U.S. Rep. Tammy Duckworth, Sen. Mark Kirk clash in final senate debate


Nancy Stone/Chicago Tribune/TNS

Rep. Tammy Duckworth (D-Ill) and Sen. Mark Kirk (R-Ill) attend a debate in October. Kirk and Duckworth sparred in their last debate on Friday.

Nora Shelly, City Editor

U.S. Sen. Mark Kirk (R-Ill.) defended himself again Friday night for comments he made at a debate the week before.

“I am absolutely not a racist,” he said at Friday’s debate with his opponent U.S. Rep. Tammy Duckworth (D-Ill.), after being asked about the comments about her family heritage he made at their first televised debate.

At the candidates’ first televised debate, Duckworth referenced her family’s military history. The army veteran said she has ancestors on her father’s side who fought in the Revolutionary War.

“I forgot your parents came all the way from Thailand to serve George Washington,” Kirk said during that debate.

The junior senator received criticism for the remark from Duckworth and Democratic nominee Hillary Clinton, among others. He also lost two key endorsements, including the Human Rights Campaign and Americans for Responsible Solutions, the gun control political action committee founded by former Rep. Gabby Giffords (D-Ariz.), who was shot in the head during an assassination attempt in 2011.

Kirk said at Friday night’s debate he “wasn’t thinking” when he made the remarks, and used the first part of his opening remarks to apologize to Duckworth.

In accepting his apology, Duckworth criticized Kirk for the remark.

“That is not acceptable language coming from a United States senator,” Duckworth said.

At the final debate, hosted by ABC7 Chicago, Univision Chicago and the League of Women Voters of Illinois, the two candidates also clashed over gun control methods and Republican nominee Donald Trump. Moderator Charles Thomas asked the candidates how they would work with Trump if he were elected.

Kirk, who has not endorsed Trump and asked he step down, said he would not work with the business mogul.

“Given his personality, I would probably have a lousy relationship with him,” he said. “He does not have the temperament to be a good commander in chief.”

For her part, Duckworth said she would try to work with Trump if he were elected and that many Americans were “sick and tired” of Congress opposing the president based on party lines.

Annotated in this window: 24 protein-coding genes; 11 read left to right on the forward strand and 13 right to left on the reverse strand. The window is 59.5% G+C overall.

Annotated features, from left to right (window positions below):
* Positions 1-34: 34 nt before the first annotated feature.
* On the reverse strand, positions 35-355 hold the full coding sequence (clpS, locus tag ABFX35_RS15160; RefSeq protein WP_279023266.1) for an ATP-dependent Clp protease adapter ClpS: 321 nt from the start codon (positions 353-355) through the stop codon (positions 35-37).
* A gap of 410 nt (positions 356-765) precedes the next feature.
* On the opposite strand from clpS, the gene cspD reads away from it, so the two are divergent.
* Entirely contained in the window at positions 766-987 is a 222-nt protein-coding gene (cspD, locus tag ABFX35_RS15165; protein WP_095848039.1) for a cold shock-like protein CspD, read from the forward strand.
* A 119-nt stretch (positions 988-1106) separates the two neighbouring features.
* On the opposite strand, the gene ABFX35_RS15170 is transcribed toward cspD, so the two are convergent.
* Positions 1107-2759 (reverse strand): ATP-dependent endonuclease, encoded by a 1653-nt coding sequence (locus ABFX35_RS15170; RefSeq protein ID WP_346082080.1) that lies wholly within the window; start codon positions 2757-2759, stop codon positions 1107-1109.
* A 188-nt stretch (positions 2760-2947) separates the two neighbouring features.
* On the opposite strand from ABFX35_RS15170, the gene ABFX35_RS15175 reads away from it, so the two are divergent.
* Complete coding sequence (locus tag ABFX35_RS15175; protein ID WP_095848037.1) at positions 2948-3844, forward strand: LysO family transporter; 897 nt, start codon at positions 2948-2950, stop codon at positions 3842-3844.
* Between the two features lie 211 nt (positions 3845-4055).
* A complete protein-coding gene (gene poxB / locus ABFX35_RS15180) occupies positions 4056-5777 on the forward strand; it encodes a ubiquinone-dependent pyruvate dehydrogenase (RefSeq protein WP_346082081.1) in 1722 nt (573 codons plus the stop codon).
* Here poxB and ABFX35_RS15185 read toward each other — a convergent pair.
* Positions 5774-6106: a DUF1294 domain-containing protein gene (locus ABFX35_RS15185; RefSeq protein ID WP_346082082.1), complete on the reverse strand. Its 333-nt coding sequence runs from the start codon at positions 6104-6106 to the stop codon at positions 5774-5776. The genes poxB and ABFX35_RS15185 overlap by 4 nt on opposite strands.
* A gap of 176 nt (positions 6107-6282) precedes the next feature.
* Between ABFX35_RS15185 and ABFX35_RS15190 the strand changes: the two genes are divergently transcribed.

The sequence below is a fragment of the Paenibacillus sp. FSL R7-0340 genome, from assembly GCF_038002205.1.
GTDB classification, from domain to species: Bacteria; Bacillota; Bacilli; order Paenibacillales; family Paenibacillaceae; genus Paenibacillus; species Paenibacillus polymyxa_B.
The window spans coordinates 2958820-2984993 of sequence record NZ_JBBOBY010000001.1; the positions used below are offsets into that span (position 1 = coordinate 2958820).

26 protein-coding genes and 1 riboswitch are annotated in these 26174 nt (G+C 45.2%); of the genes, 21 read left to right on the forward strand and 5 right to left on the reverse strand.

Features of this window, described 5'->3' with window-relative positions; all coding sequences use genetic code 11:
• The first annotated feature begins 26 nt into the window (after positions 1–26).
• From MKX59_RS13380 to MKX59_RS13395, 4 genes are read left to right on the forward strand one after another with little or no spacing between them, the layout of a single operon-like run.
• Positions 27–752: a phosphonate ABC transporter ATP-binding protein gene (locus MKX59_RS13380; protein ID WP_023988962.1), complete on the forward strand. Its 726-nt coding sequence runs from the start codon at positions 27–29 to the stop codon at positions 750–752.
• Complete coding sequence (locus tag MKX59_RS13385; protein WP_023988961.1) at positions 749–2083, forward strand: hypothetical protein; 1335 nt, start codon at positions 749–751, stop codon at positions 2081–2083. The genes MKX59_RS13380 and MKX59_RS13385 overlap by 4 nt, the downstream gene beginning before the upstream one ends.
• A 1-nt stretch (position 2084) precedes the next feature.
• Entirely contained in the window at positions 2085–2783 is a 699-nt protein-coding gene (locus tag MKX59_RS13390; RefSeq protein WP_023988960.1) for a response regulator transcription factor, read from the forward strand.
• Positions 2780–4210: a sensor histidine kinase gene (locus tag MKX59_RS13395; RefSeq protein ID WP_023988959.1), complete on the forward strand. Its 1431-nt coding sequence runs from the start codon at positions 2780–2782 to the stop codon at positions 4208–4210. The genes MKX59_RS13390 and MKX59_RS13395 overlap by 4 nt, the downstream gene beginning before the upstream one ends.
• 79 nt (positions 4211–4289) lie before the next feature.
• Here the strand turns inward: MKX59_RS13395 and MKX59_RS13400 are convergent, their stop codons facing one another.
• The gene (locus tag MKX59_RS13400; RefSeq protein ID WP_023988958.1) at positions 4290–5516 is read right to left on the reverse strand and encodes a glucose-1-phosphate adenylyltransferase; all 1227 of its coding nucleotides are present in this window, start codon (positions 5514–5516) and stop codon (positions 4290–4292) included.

The current gridlock in Congress is a sign that a policy of opposing a president “doesn’t work,” she said.

“I will work with Donald Trump when his policies are for the good of the country,” she said. “I will hold him accountable for making good decisions, and when they’re bad decisions I will oppose him.”

Duckworth said she already has experience acting against a president’s beliefs. As a representative, Duckworth did not support Obama’s plan to provide Syrian rebels with weapons.

Duckworth, who supports the use of drones in the Middle East, said she wants to be in the Senate when decisions about U.S. military involvement are made.

“You don’t always know the cost … (and) too often we’ve hidden the cost from the American people,” she said. “We need to do right by our military men and women.”

Kirk said he also supports the use of drones, saying, “We don’t need boots on the ground. We need boots over ground.”

Kirk said he is wary of letting in refugees, while Duckworth said she supported opening the country to “fully-vetted” refugees.

On gun control, Duckworth also said during the debate that the country should institute universal background checks and ban armor-piercing bullets. She also criticized Kirk for not participating in the congressional sit-in addressing gun control legislation.

Kirk is both pro-gun control and supports abortion rights. He said the country should better regulate gun shops linked to a high volume of gun violence.

“The way to handle this problem is … to ban gun trafficking to criminal organizations,” he said.

The two candidates were also allowed to ask each other questions in part of the debate. Kirk asked Duckworth whether she would agree to meet him the day after the election at the Billy Goat Tavern for a beer “to show Illinois families that we can bury the hatchet.”

“I’m allergic to alcohol, so if you let me have a Diet Coke I would certainly be willing to meet with you there,” she said.

Email: [email protected]
Twitter: @noracshelly